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On second thought, the Austro-Hungarian empire could have built a nuclear reactor, if they knew what to do.   To make and maintain one of these, you need the ability to mine and purify carbon and uranium, and the rest is pretty simple mechanical engineering.   
The Germans tried and failed to build a reactor with Graphite in WWII. Their Graphite was contaminated with Boron and the either did not not have, or did not know they needed a process to remove enough of it to let the reaction go critical.

And then you're going to need a coal mine on Mars for the source of the Graphite.

Seriously you're absolutely right about growing a Mars settlement being constricted by resources, especially power. Once you're looking at processing from raw ore you realize just how handy coal and oil are as large scale, compact energy sources.

I'll note nuclear is not much direct use for this unless you're looking at a metal or gas cooled reacted running at 800c, not the 300c PWR's run at. Otherwise you're better at electric arc furnaces and using the "waste" heat from the cooling system for the settlement.
"Solids are a branch of fireworks, not rocketry. :-) :-) ", Henry Spencer 1/28/11  Averse to bold? You must be in marketing."It's all in the sequencing" K. Mattingly.  STS-Keeping most of the stakeholders happy most of the time.

Online LouScheffer

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On second thought, the Austro-Hungarian empire could have built a nuclear reactor, if they knew what to do.   To make and maintain one of these, you need the ability to mine and purify carbon and uranium, and the rest is pretty simple mechanical engineering.   
The Germans tried and failed to build a reactor with Graphite in WWII. Their Graphite was contaminated with Boron and the either did not not have, or did not know they needed a process to remove enough of it to let the reaction go critical.

And then you're going to need a coal mine on Mars for the source of the Graphite.
There is likely no coal on Mars (it's from old biology), so I was assuming that they would get the graphite from CO2 in the atmosphere.  This should also have no appreciable boron or other contamination.  I'm more worried about the uranium supply.

Online LM13

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There is likely no coal on Mars (it's from old biology), so I was assuming that they would get the graphite from CO2 in the atmosphere.  This should also have no appreciable boron or other contamination.  I'm more worried about the uranium supply.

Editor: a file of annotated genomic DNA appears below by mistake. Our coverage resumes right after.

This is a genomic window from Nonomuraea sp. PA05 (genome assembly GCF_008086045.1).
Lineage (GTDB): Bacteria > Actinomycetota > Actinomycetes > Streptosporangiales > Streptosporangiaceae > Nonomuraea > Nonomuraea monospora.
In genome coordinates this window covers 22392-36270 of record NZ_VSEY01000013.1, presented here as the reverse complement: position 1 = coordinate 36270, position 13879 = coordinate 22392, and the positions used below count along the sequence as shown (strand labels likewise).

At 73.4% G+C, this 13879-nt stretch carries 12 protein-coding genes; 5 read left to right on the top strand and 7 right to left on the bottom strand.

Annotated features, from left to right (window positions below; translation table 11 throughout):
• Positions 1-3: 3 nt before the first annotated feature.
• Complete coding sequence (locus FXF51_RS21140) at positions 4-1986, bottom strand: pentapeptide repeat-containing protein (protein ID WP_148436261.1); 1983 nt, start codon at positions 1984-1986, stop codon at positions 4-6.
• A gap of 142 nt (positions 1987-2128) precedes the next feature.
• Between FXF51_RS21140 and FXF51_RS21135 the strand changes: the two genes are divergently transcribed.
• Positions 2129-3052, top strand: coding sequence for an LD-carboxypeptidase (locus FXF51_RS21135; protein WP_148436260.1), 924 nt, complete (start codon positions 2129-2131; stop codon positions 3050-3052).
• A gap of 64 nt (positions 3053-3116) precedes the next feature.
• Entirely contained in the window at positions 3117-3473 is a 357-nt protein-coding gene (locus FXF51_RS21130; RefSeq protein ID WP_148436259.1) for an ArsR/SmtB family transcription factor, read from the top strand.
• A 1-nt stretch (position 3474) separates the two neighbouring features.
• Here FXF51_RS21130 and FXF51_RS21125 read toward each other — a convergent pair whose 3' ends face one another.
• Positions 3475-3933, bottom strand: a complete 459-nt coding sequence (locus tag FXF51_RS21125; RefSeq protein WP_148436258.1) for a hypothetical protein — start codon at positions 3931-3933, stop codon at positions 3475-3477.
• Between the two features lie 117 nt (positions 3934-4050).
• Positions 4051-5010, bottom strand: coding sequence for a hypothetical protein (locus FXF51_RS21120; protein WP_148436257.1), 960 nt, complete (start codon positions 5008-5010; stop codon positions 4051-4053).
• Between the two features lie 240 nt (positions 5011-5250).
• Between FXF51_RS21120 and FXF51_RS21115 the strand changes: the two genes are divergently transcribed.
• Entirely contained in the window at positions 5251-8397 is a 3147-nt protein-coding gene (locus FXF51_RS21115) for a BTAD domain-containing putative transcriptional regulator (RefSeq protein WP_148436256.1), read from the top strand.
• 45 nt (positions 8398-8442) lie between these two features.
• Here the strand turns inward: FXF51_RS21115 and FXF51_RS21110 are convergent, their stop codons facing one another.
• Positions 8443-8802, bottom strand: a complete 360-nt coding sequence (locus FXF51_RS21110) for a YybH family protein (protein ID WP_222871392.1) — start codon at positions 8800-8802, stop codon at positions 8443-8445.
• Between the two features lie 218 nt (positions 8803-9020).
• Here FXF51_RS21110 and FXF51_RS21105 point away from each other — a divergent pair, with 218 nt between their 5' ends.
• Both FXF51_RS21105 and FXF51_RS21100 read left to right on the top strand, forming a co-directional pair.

That's how I would imagine it as well.  Breaking the CO2 into black carbon directly would be the harder way, I think (carbon monoxide apparently doesn't like to dissociate into C and O), but you could take some of the methane you're making for rocket fuel or plastics feedstock and break it back up into carbon and hydrogen and then recycle the hydrogen back into a Sabatier reactor. 

Online Lar

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And then you're going to need a coal mine on Mars for the source of the Graphite. 

I think when you say stuff like this, people[1] have a hard time taking you seriously. As LouScheffer points out, coal is not the only source for carbon.

1 - at least this person.
"I think it would be great to be born on Earth and to die on Mars. Just hopefully not at the point of impact." -Elon Musk
"We're a little bit like the dog who caught the bus" - Musk after CRS-8 S1 successfully landed on ASDS OCISLY

Offline john smith 19

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There is likely no coal on Mars (it's from old biology), so I was assuming that they would get the graphite from CO2 in the atmosphere. 
Yes, that was my point.

But let's run some numbers.

http://nssdc.gsfc.nasa.gov/planetary/factsheet/marsfact.html says the Mars surface atmospheric density is 0.02Kg/m^3, of which 95.32% is CO2 IE 19.06g/m^3 is CO2. Let's say CO2 is 44g/mol so 27% of that is actual carbon.
That's 5.2grams of Carbon/ m^3

Or about 193 cubic metres of atmosphere for 1Kg of carbon.